In the beginning of the universe, before there were stars in the sky, there was Chaos. Chaos was the primaeval void. To Chaos we were born, and to Chaos we will return. From Chaos emerged Erebos (Darkness), Gaea (Earth), Tartarus (Underworld), Eros (Love), and Nyx (Night). To Nyx were born the Moirai, also known as the Three Fates.


These three sisters are Atropos, The Inflexible; Lachesis, The Allotter; and Clotho, The Spinner. These women ensure that every being, divine and mortal, lives out their fate as it is assigned to them.


The oldest is Atropos, the cutter of the life thread. She chooses the manner of a person’s death, and when the time comes, cuts it with her shears. She is the unavoidable end that awaits every living being. Next came Lachesis, who measures the predetermined length of life and the experiences that the person will encounter. The youngest is Clotho, who spins the unique paths and experiences of an individual. These three women, with their distaff, spindle, and shears, determine the destiny of every single being in the universe.


The decisions of the Moirai are final and unalterable. Their verdicts are woven into existence, undeniable. No god or mortal can defy their will. Take, for example, the tale of Oedipus.


When Oedipus was born to the King Laius and Queen Jocasta of Thebes, the oracle at Delphi prophesied that Oedipus was doomed to kill his own father and mate with his mother. Horrified, they bind his feet and abandon him on a mountaintop, where he is found by the King and Queen of Corinth. They raise him as their own. When Oedipus accidentally discovers the prophecy that bound him to ruin, he runs away from Corinth to protect his adopted parents, towards Thebes. He encounters an old man at a crossroads and in a fit of rage, kills him, not knowing that he was King Laius, his birth father. At Thebes, he solves a riddle of the sphinx and as reward, is given the hand of Queen Jocasta for marriage. When they find out about him being Jocasta’s son, Jocasta hangs herself in her bedchambers and Oedipus blinds himself with her brooch. His desperate attempt to alter fate by fleeing Corinth ends up with him fulfilling it instead.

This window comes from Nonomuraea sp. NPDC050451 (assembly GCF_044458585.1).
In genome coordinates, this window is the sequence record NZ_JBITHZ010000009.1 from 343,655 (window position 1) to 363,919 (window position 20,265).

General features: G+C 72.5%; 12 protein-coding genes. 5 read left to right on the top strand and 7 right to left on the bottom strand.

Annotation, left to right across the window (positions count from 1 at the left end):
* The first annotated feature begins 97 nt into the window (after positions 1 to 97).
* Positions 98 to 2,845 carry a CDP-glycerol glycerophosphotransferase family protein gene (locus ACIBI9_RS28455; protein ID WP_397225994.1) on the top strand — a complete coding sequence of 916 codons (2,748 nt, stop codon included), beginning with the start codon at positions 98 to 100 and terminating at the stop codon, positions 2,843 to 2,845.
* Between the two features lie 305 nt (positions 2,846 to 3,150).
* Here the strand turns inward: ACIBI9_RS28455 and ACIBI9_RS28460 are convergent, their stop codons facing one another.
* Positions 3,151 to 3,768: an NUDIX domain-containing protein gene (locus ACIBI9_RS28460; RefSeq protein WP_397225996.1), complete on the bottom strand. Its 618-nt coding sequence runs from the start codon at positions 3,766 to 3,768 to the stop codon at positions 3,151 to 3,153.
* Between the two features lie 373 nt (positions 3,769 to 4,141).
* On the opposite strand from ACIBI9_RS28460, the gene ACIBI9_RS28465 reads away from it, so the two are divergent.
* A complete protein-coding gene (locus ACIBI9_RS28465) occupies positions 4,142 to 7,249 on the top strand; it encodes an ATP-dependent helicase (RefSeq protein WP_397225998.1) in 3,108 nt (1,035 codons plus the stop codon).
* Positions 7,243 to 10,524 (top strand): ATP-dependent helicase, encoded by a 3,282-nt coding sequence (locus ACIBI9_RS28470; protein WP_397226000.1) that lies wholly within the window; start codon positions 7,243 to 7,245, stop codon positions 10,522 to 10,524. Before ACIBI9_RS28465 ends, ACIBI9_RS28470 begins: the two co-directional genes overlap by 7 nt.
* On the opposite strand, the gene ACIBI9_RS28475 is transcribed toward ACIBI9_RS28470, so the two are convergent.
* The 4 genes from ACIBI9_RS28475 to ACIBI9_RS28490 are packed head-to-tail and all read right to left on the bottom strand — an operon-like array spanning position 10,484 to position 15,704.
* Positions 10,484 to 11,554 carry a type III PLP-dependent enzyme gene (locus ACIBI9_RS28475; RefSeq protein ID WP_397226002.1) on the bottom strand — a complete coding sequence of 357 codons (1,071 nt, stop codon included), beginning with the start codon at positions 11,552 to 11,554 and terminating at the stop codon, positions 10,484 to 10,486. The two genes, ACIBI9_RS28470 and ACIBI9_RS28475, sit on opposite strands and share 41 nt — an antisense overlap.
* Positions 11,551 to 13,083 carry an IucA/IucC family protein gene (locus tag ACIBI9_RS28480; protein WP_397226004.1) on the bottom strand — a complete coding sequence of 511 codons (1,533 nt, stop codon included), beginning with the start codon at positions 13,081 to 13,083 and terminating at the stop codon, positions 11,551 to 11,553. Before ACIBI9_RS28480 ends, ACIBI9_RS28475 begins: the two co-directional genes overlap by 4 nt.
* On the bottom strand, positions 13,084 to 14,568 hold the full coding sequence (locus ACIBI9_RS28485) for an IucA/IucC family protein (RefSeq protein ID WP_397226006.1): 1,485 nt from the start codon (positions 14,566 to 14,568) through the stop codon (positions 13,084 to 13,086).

Despite Oedipus trying to alter the course of his fate, the will of the sisters remained the same. The fates are unbiased beings that exist beyond the concept of time. They are not kind, nor are they just.


Each person is a unique thread woven into an intricate tapestry of life. Each thread symbolises the life lived by that particular person, connected to other threads, forming an intricate canvas. It is massive, larger than anything in the world, but it is also the most beautiful. Nobody knows when this tapestry will be completed, but once it is, it will have woven a tale of countless lives, of their joys, sorrows, and their relentless pursuit of purpose. It will be a reflection of the human journey, a piece of art that transcends time and space. And as the tapestry is finished, the Moirai immediately begin to work on another tapestry, bigger and more intricate than the previous.


As time passes, a quiet layer of dust starts collecting on our weave, it would begin to fray at the edges, and the threads start succumbing to the tides of time, we would start to turn into dust. Our memories would start slipping away from us, fading into the backdrop, and all that would remain in their place would be the pure essence of emotions, of the feelings of happiness from our best, and lingering shadows of sadness from our worst. We return to Chaos once again.


And yet, we would depart with happiness, to turn into meaningless atoms once more, bound with joy and pride for being a part of something so monumental. Our paths were chosen for us before our eyes could perceive the world, before we even came out of our mothers’ wombs, and yet, it was the journey that made it all worth it. It was the bonds we forged— the ones we cried with, laughed with, loved with— that made it all worth it. And in the grand tapestry of life, aren’t the connections we nurtured and the shared experiences we cherished, what makes it worthwhile?


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